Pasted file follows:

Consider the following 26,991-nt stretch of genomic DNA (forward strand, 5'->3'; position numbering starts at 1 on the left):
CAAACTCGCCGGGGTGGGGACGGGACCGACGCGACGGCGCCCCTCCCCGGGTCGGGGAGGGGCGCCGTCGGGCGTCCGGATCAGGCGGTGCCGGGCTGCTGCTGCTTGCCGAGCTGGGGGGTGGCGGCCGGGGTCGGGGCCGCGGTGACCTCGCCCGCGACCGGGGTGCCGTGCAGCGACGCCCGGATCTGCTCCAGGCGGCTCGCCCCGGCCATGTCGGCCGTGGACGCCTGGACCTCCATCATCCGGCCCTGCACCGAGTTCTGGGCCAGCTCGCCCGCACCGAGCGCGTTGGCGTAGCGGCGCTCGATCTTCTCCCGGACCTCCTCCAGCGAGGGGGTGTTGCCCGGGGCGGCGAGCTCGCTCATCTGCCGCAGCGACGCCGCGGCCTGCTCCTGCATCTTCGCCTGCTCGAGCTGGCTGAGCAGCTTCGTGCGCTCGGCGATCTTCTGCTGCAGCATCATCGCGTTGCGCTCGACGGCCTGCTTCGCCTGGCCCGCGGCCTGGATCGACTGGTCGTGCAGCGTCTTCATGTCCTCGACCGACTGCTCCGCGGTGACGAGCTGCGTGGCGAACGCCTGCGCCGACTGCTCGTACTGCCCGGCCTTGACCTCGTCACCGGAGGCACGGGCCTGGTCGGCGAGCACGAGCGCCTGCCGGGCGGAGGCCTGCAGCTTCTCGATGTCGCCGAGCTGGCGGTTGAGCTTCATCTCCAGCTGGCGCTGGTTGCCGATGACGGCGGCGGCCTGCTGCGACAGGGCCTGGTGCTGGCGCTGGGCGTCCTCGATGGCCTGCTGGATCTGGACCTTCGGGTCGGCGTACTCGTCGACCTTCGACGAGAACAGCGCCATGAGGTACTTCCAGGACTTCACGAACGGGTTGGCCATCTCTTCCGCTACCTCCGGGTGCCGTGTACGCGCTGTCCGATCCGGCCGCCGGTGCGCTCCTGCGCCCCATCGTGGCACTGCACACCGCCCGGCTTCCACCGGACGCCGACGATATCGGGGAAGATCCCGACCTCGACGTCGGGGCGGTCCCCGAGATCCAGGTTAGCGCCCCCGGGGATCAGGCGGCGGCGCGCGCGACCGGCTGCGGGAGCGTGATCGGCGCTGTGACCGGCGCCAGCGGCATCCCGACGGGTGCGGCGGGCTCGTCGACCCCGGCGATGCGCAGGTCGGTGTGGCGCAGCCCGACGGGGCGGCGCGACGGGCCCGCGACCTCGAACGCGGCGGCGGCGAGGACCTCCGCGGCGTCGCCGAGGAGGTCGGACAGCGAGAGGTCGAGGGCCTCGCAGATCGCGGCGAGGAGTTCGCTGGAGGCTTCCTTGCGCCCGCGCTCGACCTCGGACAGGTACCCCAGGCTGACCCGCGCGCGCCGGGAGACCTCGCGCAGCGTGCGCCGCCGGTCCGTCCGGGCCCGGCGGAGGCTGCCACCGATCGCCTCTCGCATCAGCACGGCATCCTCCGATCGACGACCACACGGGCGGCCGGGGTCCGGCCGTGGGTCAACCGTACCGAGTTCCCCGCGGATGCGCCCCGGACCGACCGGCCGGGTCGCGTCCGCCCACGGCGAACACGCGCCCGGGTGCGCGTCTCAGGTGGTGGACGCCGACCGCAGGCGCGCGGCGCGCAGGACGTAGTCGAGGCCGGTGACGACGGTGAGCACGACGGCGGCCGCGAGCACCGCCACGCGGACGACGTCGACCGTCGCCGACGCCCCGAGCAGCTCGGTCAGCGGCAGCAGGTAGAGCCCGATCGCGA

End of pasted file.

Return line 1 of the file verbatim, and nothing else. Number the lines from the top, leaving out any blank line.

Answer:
Consider the following 26,991-nt stretch of genomic DNA (forward strand, 5'->3'; position numbering starts at 1 on the left):